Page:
the myth of being alive

I’m holed up in a motel following the night
buttoned down all the way to bloodied dawn
wrestling with  a fresh roll of USA Times.

Despite the police sirens across the street,
I remain asleep. Needle marks on my arm heal.
Coughs from the next room grow quiet.

The sun eats itself, footsteps outside the door
grow and fade, steam of cheap coffee and
popcorn sink into the semen-rotted carpet.

Some days I walk out of my skin. Red hollow
of an afternoon rivals my crimson eyes.
Empty pizza boxes cover my face.

Car clotted streets gasp for air. On dead ends,
I unfold a gang war. My hair turns gray in light,
my voice at the end of a muzzle, tries to sing.


First appeared in The Writing Disorder

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antibodies

The clouds come in, lower the ceiling of light, and we bump our heads. You flip a coin and decide it’s Taco Bell instead of McDonald. We drive around in your old Chevy pickup, buy food with quarters. You squeeze a hot sauce sachet around my ring finger while we talk about your childhood, shots and homework — the reality slipping away, temporarily held by words. We become a family as we grow quiet and brush our hands against each other. Looking at the bare pavement, we contemplate what would we draw if we had chalk. The light changes and it seems the air is blurred with dusk. When you pass the cigarette, I touch your skin a little longer: it’s familiar, the expecting skin of another teenager. Uncertain like me with goosebumps. The world is reduced to our breath and hollow rings of smoke, and the pinch in my soul is brief. Like I’ve had a vaccination. And love circulates in my blood slowly creating antibodies of doubt and fear as if they always exist together.

 


First published in Ink In Thirds

Beach House Poem

It is March and your head is a moon resting on my left breast. Our bed is a boat without oars. Outside the ocean licks the decimals. It’s the same word the waves keep washing. I have a list to go through as I bury your love. I know I cannot wait any more. Desire is only a contract and the manuals don’t explain the science behind it. Maybe it’s time to be less sarcastic and go out more. Or release cool salt. There are uneaten loaves of bread in the fridge and velvet ash between my legs. A financial gap in the sky. There are no roads to reach you, only cracks. The sun has compound eyes and the rain is always willing to fill the longing. I hide my face in a box until the mercury expands. It isn’t winter that makes me dry, it is the night, defaced without a moon cycle.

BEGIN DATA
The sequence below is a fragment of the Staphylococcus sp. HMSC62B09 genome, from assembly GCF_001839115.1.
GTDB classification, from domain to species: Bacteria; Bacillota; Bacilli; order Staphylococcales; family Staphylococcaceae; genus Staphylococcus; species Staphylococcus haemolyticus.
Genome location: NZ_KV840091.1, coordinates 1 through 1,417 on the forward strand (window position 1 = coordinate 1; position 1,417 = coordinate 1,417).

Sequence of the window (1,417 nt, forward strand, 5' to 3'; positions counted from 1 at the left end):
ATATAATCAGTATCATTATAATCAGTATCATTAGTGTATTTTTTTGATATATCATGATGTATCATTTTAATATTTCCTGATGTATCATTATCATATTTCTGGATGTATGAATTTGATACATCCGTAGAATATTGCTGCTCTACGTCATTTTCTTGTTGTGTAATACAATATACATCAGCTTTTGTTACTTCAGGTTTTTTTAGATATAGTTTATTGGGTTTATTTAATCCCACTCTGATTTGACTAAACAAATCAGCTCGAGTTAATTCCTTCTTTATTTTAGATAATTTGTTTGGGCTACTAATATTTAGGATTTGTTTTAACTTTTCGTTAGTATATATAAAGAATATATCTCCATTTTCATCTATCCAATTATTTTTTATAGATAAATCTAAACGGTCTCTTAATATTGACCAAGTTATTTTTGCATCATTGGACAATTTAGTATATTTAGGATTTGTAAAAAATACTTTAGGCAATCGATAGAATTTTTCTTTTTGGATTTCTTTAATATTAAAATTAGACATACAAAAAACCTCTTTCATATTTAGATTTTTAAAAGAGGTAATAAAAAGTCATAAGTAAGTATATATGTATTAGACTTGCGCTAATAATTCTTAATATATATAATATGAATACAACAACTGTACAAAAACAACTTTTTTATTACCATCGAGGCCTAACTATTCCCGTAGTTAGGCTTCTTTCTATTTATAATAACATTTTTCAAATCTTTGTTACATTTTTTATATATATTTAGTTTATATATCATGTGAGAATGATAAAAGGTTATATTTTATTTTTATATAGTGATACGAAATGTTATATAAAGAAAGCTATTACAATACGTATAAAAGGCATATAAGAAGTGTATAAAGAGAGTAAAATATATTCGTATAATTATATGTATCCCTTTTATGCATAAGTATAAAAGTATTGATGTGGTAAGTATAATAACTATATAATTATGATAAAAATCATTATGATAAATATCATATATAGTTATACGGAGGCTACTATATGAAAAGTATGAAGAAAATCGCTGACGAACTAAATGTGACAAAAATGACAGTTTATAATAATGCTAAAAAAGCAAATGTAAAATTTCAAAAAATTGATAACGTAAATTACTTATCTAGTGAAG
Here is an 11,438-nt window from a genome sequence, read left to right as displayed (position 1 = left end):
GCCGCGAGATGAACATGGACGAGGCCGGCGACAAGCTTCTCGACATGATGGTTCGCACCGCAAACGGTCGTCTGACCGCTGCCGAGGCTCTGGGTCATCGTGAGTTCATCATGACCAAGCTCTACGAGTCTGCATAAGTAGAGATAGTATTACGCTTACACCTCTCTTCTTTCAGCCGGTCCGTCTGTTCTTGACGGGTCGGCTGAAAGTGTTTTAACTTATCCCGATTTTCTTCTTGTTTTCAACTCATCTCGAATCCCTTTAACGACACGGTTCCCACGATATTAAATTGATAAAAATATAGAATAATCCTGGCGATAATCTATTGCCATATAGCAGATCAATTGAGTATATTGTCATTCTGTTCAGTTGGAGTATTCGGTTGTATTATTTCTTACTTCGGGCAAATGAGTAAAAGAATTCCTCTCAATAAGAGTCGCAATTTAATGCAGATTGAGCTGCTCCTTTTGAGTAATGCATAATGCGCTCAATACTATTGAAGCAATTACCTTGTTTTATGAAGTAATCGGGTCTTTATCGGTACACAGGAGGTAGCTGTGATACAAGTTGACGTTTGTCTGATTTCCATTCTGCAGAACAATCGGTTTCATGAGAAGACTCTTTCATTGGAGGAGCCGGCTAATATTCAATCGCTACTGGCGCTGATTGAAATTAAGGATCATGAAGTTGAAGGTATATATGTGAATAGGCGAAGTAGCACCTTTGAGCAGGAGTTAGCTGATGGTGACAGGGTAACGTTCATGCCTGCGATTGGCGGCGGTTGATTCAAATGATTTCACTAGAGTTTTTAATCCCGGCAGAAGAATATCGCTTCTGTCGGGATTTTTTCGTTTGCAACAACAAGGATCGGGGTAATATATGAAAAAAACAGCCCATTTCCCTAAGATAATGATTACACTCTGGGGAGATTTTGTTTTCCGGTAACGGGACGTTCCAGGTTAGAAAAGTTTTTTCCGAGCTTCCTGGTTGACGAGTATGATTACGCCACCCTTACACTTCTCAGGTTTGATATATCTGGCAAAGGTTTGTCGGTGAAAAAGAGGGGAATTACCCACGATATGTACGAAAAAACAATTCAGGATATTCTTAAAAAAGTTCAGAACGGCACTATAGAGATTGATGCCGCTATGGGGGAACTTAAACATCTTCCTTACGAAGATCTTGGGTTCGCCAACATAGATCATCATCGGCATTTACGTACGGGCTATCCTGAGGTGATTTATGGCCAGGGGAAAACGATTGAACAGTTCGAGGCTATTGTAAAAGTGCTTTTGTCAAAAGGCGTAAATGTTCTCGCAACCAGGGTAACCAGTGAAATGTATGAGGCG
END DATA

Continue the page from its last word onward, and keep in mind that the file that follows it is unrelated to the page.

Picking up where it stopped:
First appeared in Bitterzoet Magazine, 2016

In the years to come

An old man flicks his cigarette ash
onto the winter grass, recalls
his life, a shrine of memories —
as a young rancher, he hunted coyotes,
slept on the snow-stroked mountains,
woke to the first spot of champagne light
and sighed, Another day of work!
Now, with the virgin spring, the acidic fall,
the loneliness of beer-swigged winters
moving behind his eyes, his cigarette burns
down the tarred years, miles of breath
over raw land, his heart now halved,
God-bandaged, and in this year of death,
he is left to think of lying in the age to come,
with beaten man’s split skin, dirt rubbed,
time licking bones to nothing,
a heavy, unmarked stone resting on his head.

An old man flicks his cigarette ash
into the country club’s ashtray, recalls
his life, a thesis of memories —
as a young scientist, he studied particles,
slept in his chair, dreaming of fractions,
woke up to set a stopwatch
and sighed, Time always runs out!
Now, with the empirical spring and fall,
the uncertainty of quantum winters
moving behind his eyes, his cigarette burns
down the esteemed years, miles of breath
trapped in the cold box of a lab, his heart a quark,
science-draped, and in this year of death,
he is left to think of lying in the age to come,
with golf-tanned skin, slick-white hair
time licking bones to anti matter,
a handsome plaque resting on his head.

An old man flicks his cigarette ash
onto the trash in a dark alley, recalls
his life, an experiment of sorts —
as a skid row bum, he rarely made bail,
always failed to keep a promise,
woke long after the smog-smudged sun vanished,
and sighed, If only I was loved!
Now, with the conjugal spring and divorced fall,
the salt from empty-sky winters
moving behind his eyes, his cigarette burns
down the adulterated years, miles of breath
spread over the edgeless space, his heart an angry fist,
cocaine-rubbed, and in this year of death,
he is left to think of lying in the age to come,
with a tissue thin skin, a stray bullet piercing him,
time licking bones to garbage, a coroner’s boot tapping,
a blood-washed rock resting on his head.


Published in Bitterzoet Magazine July’2016

empty bowls and plates

 

 

It’s past midnight when I finish cleaning the kitchen,
sink emptied of mustard water, dishwasher scrubbing and turning.
Free as a Bird plays on the radio while I mop the floor.
The night, broken like glass, its sharp edge up.
I remember this is how it all began. I said yes to the cleaning up,
no to the screw ups, yes to the heartaches, no to the love.

I loosen the strings of the apron and stretch my feet out on the patio,
light a joint. Then I go inside the dining room, stack the chairs,
throw the soiled napkins in the washer, keep the memories,
and snuff the candles. Singing to myself, I set the table again,
empty bowls and plates. I draw the curtain to
ex-boyfriends, love letters, drugs, recipes and silverware.

I say my name out loud.


Published in Common Ground Review, 2017